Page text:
A recent study suggests that men who have low testosterone and Type-2 diabetes are at a greater risk of developing atherosclerosis than men who have diabetes but have normal testosterone levels. Atherosclerosis is a condition where plaque builds up in the arteries and inhibits blood flow.
Participants in the study included 115 men with Type 2 diabetes. They were all younger than 70 and had no history of heart disease. The researchers measured testosterone levels and atherosclerotic markers including intimal media thickening of the layers in the carotid artery, the presence of atherosclerotic plaques, function of the endothelial cells, and inflammatory markers.
They found that the men who had both low testosterone levels and Type 2 diabetes were six times more likely to have increased thickness of the carotid artery and endothelial dysfunction when compared with those who had normal testosterone levels. Fifty-four percent of the participants with low testosterone were found to be at higher risk for vascular disease, compared to only 10% of those with normal testosterone.
Researchers from the Hospital Universitario Sanatorio Guemes in Buenos Aires conducted the study. It was published online ahead of print on October 16, 2014 in The Journal of Clinical Endocrinology & Metabolism.
Atherosclerosis has been linked with blood clots and burst arteries as fats, cholesterol, and other harmful substances build up there. While maintaining a healthy diet and exercising regularly are the best ways to ward of atherosclerosis, previous studies suggest that supplements of CoQ10, aged garlic, and ashwagandha may all help as well.
Sarcopoenia is the degenerative loss of skeletal muscle mass, muscle quality and muscle strength that occurs with advancing age. While muscle loss is a natural part of aging, there are steps that can be taken to reduce it. Researchers suggest that a combination of resistance exercise, HMB and essential amino acids may help people maintain muscle health.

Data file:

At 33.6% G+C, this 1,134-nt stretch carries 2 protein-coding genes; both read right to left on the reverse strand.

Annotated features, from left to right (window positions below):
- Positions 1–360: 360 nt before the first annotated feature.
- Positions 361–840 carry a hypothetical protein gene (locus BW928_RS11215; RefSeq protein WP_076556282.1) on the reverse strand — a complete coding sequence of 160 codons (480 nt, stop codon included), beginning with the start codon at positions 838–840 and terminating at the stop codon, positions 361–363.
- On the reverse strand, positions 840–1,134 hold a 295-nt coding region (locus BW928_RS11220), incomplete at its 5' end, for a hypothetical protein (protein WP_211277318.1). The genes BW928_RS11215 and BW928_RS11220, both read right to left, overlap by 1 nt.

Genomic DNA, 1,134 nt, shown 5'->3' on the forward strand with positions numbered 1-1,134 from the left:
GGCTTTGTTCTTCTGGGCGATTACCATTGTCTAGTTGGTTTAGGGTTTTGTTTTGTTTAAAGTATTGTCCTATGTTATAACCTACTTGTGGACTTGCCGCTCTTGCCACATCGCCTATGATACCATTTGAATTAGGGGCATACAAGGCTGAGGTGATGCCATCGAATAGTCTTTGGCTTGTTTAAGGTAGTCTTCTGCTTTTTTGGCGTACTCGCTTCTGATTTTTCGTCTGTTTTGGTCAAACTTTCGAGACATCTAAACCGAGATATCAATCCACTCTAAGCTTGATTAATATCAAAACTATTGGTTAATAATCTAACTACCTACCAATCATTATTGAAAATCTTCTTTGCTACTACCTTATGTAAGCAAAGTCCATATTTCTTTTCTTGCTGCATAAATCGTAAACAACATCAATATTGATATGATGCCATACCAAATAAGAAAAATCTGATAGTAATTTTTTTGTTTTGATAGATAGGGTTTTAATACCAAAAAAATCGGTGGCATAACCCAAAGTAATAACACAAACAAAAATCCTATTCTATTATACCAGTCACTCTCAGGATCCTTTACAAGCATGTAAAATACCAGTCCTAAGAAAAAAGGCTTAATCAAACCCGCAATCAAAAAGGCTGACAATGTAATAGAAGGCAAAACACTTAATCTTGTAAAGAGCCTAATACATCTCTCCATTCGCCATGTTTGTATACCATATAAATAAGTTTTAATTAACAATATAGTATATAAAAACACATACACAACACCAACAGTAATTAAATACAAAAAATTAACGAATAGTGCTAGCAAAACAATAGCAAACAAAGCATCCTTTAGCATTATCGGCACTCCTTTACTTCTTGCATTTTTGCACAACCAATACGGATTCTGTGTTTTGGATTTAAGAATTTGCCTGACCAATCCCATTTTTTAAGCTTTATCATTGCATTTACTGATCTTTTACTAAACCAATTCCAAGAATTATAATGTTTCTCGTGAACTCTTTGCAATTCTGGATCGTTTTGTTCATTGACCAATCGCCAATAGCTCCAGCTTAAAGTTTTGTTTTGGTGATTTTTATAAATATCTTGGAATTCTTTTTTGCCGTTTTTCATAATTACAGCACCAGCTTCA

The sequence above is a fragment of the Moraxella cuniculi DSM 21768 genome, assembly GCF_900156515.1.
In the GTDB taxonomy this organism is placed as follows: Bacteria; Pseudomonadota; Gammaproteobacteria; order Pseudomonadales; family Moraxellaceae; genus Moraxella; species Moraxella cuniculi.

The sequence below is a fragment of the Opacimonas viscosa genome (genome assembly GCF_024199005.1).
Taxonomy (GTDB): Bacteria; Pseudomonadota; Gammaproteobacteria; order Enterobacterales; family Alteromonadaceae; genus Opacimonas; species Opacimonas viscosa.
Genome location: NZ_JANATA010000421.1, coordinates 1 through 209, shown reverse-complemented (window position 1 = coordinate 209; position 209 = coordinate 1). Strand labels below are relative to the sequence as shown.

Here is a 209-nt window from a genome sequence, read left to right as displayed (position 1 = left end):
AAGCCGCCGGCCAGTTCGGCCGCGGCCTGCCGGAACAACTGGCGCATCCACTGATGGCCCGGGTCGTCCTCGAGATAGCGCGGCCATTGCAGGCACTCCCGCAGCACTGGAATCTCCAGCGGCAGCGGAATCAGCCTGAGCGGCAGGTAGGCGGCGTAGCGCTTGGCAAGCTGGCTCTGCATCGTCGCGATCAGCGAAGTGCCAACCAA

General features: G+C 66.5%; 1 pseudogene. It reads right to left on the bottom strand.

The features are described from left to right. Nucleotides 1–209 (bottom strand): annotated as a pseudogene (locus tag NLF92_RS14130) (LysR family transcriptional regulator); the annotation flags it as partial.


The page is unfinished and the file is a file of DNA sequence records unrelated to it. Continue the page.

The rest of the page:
For their analysis, the researchers examined PubMed and Dialog medical research databases for studies published between January 2000 and October 2013. They measured the prevalence of sarcopenia, as well as the efficacy of physical interventions and nutritional supplementation in improving the symptoms of sarcopenia.
They found that resistance training was effective at improving muscle strength and physical performance. They also found that nutritional supplementation with leucine and HMB may improve muscle parameters.
Based on their findings, the researchers recommend supervised resistance exercise and supplements of essential amino acids with leucine and HMB to help people maintain muscle mass as they get older.
Researchers from the European Union Geriatric Medicine Society conducted this study. It was published on September 21, 2013, in the journal Age and Ageing.
Leucine is an essential amino acid that stimulates skeletal muscle protein synthesis, which starts the muscle building process. It is not, however, the only nutritional supplement that can help build muscle. Previous studies suggest that diary protein and creatine (which is found in red meat and supplemental form) may help as well.
HMB is a metabolite of the amino acid leucine. Recent studies have found that it may reduce the risk of sarcopenia and help support physical strength and functionality.